Boxing can seem simple on the outside. Some people think that you just aim at your opponent and let your hands go. Of course, things aren’t that easy when you’re faced with a moving target that can hit you back. You need to protect yourself at all times like the referee always says, while looking for openings to go on the attack. Split-second decisions can spell the difference between a win and a loss. You also have to know which types of punches to throw depending on the situation. We’ll discuss four of them below:
This is the most common punch thrown by most boxers. You use your leading hand, extending it quickly from the guard position and pulling back. The jab is highly versatile as it can be used in a lot of situations. It is often used in the early rounds to measure the distance to the opponent. Fighters try to figure out exactly where they need to be to connect when it’s time to go on the attack. There usually isn’t much power used for this punch but it can break rhythms and set up the big punches. Learning how to jab is a must.
This is the actual power punch for most boxers. You will use your rear hand, generally the dominant hand, from the guard position. You will need to put your weight into it for the punch to be effective. There must be considerable rotation around the hips. The feet must be planted firmly on the ground with the legs helping to transfer power along the kinetic chain. You should get a good extension from feet to fist. Sometimes the announcers will refer to this as a straight punch so just be aware that they are the same thing.
This is anything but straight. As the name implies, the punch will follow the shape of a hook. Your hand will loop at the sides with the torso getting its momentum by rotating slightly in one way and pushing the power back the other way. This can be very effective if the guard is down on the side of the head or the body. If the opponent is focused on blocking frontal shots, then change tactics and go off to the sides. You can also pack a lot of power in this punch if you are able to use your body well, contorting it and letting go like a spring. It’s best to step into it using your lead leg.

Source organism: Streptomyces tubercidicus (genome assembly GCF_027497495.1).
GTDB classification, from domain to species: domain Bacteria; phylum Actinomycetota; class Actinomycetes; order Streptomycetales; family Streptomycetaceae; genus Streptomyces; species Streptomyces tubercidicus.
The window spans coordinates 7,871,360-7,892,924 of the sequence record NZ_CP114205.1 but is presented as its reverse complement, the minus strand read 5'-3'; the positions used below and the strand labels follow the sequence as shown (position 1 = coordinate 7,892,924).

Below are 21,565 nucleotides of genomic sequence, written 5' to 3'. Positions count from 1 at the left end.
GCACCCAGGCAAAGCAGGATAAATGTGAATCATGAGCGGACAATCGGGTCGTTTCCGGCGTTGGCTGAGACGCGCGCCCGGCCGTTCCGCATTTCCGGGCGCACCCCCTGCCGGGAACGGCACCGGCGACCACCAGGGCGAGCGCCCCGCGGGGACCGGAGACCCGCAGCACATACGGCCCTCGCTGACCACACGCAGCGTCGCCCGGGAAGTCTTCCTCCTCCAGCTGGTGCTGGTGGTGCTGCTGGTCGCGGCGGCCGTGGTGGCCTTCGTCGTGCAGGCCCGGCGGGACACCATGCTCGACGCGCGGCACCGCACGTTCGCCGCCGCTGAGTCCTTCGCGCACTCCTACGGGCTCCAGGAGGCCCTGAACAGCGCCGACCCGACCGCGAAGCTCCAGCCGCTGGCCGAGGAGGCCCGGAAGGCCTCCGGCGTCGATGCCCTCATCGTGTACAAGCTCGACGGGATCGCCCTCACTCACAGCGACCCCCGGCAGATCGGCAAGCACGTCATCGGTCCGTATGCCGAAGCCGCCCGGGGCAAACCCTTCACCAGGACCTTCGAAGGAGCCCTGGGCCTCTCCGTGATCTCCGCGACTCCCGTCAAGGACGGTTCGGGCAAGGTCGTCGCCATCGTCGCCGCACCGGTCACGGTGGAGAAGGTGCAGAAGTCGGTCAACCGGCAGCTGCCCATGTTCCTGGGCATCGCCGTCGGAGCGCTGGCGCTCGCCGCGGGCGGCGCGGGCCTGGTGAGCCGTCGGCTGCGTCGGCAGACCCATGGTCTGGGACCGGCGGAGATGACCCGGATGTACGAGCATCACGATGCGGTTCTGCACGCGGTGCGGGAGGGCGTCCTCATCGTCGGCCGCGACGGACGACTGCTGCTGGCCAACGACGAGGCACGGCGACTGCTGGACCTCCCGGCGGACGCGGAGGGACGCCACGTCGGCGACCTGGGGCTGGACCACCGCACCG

This is not as commonly used as the others but it can be devastating when deployed at the right time. Instead of punching straight or hooking to the sides, this one requires you to punch up. This will not be effective when your opponent is keeping his distance but it will be a fantastic tool if you are frequently getting entangled. For instance, you might have been pinned into a corner or against the ropes. Throw a punch from below right to the chin where he isn’t expecting to get hit. It’s great for short fighters who are facing taller opponents, especially if that person is always hunching forward.
In actual matches, the fighters will want to throw a combination of punches instead of single shots. It could be a one-two combination of a jab and a cross or a jab and hook. The initial punch provides a distraction while the power punch is being set up. The combo could be three or more in a barrage like some fighters are known to do. In his prime, The Pacman was known to thrown more than 10 punches at a time from all angles. This led his opponents to say that it was like fighting two people inside the ring given the volume of the attacks.
These combinations need to be practiced religiously inside the gym so that muscle memory can take over during crunch time. They are honed through countless sessions with the heavy bag and the mitts. Things may be slow at first but you can pick up speed as you get familiar and comfortable with the movements. Get the equipment you need for boxing and kickboxing practice at http://bestboxinggear.com.